You really need a third option, as I think it depends on the skier. As mentioned before, in my mind a beginner isn't running the course and maybe buy a high end course ski but a lil larger.
  • TallSkinnyGuyTallSkinnyGuy Posts: 551 Crazy Baller
    It seems like a high end course ski that is a little longer would handle the slower speeds better than a shorter ski but will still be not as stable and forgiving as a mid-level ski. That is really what this poll/thread is about -- is skill development enhanced better with a mid-level ski that is more stable and forgiving or with a high-level ski that provides higher performance (faster, etc.). It seems likely that there would be unique situations but what would be best for the average developing skier?

    Personally, I can consistently run -15/28 mph and most of the time run -15/30 mph. I can usually get deep into -15/32 mph and have run it once but am not even close to feeling like I could try 34 mph. My goal is to someday run a full pass at -28/34 mph. Am I more likely to reach that goal more quickly by using a stable, forgiving mid-level ski like the Senate Alloy or by using a fast, nimble high end ski?
  • mopowpowmopowpow Posts: 318 Baller
    I would put the beginning course skier on a mid-level ski.
    Years ago I learned to ski the course on an HO Burner, it allowed me to slow the boat down more than a conventional sized ski. I did have trouble running anything faster than 30 mph on it. When I was ready to try 32 mph on a more frequent basis, I went to a forgiving ski - D3.
  • slowslow Posts: 559 Crazy Baller
    I learned on a Phantom Truth. I took 5 years off my life
    Horton
  • WaternutWaternut Posts: 1,517 Crazy Baller
    edited November 2015
    I would put the beginning course skier on a mid-level ski.
    I recommend a mid-level ski to anyone getting in the sport but honestly that's not what I did. I stayed with high-end ski's from 28mph, 15off to 34mph, 35off so take this with a grain of salt.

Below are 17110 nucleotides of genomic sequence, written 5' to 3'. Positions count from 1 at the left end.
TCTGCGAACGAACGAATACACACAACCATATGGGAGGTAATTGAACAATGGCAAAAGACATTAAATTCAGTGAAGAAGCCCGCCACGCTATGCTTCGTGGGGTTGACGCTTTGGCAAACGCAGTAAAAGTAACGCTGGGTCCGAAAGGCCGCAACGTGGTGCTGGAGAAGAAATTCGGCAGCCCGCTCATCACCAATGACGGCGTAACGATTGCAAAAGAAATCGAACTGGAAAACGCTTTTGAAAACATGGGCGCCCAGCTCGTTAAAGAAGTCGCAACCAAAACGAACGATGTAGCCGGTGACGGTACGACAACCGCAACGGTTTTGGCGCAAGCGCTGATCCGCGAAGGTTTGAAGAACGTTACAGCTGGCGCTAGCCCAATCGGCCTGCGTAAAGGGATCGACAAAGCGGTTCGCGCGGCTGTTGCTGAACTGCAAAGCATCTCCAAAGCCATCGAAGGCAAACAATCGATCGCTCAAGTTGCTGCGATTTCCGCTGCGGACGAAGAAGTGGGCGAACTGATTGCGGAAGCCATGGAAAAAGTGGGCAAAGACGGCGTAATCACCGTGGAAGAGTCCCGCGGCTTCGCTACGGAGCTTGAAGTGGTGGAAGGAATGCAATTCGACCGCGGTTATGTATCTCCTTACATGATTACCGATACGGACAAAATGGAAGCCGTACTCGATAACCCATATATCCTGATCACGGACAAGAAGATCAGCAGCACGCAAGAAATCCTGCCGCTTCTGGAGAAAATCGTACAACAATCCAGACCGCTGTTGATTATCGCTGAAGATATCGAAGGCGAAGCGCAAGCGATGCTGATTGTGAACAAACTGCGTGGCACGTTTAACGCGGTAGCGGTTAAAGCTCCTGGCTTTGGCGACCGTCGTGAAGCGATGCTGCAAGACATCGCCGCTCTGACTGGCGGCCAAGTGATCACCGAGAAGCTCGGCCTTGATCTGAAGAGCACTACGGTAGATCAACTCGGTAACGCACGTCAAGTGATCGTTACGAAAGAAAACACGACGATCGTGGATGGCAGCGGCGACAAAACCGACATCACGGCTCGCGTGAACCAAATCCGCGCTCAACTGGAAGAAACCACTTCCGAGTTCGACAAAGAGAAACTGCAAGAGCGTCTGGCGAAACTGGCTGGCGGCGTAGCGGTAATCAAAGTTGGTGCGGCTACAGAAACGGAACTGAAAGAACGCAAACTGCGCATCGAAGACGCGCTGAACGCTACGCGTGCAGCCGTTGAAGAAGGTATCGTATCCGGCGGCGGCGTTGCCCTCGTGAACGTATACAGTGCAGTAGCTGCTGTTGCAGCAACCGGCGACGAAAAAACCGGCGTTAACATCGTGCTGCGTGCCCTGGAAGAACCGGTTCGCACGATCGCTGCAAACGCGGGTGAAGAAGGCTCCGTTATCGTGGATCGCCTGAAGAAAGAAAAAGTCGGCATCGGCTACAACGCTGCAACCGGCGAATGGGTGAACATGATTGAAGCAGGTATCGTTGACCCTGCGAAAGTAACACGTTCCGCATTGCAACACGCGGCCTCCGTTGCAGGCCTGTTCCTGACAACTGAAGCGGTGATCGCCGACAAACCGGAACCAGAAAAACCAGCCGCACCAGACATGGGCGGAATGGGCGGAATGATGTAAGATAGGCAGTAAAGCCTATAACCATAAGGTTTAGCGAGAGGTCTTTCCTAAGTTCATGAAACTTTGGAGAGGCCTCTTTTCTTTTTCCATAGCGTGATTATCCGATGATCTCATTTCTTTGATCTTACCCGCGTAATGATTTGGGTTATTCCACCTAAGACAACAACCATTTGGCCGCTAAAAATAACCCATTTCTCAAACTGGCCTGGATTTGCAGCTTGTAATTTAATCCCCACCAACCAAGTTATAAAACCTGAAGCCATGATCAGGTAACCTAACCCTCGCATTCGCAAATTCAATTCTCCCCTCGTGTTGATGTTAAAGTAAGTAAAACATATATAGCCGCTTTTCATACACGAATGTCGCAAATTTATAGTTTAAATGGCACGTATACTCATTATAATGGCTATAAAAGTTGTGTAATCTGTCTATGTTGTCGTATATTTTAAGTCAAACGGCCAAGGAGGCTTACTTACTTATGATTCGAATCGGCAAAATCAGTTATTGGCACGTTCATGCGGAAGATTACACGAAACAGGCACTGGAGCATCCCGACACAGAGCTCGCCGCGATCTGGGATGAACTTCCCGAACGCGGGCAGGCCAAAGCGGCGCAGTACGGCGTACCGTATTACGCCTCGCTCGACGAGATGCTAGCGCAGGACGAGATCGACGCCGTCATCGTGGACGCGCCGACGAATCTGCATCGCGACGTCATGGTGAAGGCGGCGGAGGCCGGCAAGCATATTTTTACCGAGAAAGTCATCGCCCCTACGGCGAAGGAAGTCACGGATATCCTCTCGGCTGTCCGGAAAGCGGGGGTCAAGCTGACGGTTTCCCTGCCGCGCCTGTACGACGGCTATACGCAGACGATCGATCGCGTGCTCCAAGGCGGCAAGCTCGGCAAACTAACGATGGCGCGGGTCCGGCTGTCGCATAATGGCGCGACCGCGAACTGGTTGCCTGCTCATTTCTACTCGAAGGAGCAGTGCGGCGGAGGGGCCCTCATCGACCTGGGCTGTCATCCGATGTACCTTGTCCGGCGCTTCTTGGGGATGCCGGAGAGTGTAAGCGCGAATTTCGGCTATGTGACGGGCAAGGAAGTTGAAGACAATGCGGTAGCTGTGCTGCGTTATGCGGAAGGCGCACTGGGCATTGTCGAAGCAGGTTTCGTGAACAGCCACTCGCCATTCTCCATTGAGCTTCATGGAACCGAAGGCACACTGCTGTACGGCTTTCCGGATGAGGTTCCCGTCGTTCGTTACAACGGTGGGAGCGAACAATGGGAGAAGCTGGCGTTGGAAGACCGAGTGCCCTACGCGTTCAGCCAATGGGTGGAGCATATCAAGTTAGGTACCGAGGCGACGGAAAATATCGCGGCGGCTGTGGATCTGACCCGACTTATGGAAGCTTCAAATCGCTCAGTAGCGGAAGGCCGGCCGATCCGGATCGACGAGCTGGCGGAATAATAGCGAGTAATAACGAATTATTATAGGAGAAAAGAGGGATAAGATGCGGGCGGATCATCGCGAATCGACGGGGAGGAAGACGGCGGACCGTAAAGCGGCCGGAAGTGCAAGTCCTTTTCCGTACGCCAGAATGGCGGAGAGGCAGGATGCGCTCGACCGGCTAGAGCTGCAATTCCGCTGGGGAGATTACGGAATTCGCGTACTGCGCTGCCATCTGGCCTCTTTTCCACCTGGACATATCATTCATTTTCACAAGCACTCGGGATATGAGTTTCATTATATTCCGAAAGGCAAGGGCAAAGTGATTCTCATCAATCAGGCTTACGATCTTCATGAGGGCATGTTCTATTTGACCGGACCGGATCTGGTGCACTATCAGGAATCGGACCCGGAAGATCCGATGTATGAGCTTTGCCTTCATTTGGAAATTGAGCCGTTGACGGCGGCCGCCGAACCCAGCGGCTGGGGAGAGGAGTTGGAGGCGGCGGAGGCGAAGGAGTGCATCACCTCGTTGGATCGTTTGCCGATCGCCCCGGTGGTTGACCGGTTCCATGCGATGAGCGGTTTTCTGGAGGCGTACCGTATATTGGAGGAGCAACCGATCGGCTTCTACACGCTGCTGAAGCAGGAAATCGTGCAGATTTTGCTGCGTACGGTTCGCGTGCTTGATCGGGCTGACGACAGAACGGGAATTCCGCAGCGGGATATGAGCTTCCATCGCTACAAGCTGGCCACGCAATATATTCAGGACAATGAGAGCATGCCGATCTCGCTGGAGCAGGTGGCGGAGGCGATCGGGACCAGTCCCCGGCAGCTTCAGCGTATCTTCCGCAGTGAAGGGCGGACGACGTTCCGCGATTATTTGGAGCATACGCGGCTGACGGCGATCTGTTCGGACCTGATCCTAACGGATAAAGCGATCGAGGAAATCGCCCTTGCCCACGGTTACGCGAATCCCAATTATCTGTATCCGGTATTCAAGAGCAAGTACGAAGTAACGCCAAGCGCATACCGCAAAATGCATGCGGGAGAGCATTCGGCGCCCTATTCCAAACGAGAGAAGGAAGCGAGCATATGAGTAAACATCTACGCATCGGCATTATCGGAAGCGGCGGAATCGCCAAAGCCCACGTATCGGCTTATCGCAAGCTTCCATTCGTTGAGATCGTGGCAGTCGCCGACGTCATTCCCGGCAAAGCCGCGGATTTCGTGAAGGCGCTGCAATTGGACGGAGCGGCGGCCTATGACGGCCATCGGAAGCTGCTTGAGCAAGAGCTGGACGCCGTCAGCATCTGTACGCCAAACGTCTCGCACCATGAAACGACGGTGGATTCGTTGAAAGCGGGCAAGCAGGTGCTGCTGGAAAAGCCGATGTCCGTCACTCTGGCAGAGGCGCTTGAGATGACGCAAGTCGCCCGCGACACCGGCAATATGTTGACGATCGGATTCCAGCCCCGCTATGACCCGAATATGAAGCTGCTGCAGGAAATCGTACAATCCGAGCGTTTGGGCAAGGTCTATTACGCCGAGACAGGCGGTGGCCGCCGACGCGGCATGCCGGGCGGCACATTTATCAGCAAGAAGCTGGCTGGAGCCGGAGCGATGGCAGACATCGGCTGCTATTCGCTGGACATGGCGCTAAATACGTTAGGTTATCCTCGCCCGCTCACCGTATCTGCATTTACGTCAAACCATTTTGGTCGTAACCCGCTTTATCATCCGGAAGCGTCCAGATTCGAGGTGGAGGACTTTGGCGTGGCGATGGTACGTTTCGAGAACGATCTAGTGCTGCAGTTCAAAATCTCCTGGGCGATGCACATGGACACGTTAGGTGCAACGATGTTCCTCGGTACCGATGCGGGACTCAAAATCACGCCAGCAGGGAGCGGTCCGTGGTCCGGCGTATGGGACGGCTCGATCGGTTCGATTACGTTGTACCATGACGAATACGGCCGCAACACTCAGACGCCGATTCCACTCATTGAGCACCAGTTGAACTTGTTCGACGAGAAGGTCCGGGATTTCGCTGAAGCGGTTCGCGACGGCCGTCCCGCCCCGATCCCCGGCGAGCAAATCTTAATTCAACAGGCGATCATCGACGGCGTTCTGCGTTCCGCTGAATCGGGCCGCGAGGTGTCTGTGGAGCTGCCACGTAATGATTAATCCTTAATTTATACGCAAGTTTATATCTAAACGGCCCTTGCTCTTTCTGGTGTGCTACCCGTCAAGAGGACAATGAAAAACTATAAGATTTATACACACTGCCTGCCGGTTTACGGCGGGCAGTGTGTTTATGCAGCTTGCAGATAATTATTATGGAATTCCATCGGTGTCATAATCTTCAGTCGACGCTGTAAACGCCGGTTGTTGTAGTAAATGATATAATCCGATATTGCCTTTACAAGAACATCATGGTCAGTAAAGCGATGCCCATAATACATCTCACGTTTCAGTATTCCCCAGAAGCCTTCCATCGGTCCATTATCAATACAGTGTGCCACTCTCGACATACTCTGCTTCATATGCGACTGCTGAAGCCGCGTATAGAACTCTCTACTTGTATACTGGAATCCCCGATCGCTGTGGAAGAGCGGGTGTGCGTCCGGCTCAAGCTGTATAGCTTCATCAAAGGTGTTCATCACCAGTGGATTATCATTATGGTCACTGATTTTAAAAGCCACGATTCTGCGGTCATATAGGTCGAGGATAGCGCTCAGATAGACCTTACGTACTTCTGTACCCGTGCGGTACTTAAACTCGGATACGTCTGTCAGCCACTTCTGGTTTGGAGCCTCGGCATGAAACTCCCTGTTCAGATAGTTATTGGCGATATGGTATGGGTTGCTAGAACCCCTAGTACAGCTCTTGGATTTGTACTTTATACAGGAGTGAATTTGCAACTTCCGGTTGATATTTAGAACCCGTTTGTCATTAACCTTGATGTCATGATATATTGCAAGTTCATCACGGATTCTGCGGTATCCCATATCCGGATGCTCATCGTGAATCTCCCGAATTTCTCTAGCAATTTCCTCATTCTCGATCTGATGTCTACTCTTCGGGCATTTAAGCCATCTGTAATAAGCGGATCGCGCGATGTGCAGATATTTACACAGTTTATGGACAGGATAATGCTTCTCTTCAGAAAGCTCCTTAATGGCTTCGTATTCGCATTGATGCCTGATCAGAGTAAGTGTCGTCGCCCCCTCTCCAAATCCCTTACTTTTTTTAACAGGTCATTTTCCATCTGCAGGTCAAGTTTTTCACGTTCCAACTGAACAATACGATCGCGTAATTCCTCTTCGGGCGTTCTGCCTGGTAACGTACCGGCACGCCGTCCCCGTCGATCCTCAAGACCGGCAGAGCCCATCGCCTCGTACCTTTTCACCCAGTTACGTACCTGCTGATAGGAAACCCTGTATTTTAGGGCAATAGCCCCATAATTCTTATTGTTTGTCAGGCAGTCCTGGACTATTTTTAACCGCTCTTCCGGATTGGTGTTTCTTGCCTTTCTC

Ultimately, I don't think it matters what ski you're on so long as it's setup and appropriately sized for what you're doing. If you're on the mid-upper weight limit of a 36mph ski and you're still working your way up to speed, you should be going up an extra size to compensate. I realize money is no option to the original poster but it really comes down to how often you plan to buy a different ski. I've owned 7 ski's in the last 4-5 years and all were high end ski's with the exception of my first one which was too small but all were the appropriate size for the time at which they were purchased.
  • chris55chris55 Posts: 420 Crazy Baller
    I would put the beginning course skier on a mid-level ski.
    I definitly recommend a mid-level at the begining just to get the right stance and the feeling. The when feeling comfy at 32mph I will suggest a change.
  • Chef23Chef23 Posts: 6,066 Mega Baller
    I would put the beginning course skier on a mid-level ski.
    I think the key is having enough support for running slow speeds when learning in the course. If you are running a high end speed of the right size to run 34 or 36 mph it likely won't have enough support to make mistakes on at 28 mph. I high end ski in a bigger size or a mid range ski will have more support at the slower speeds and won't tend to dump you if you make mistakes as quickly.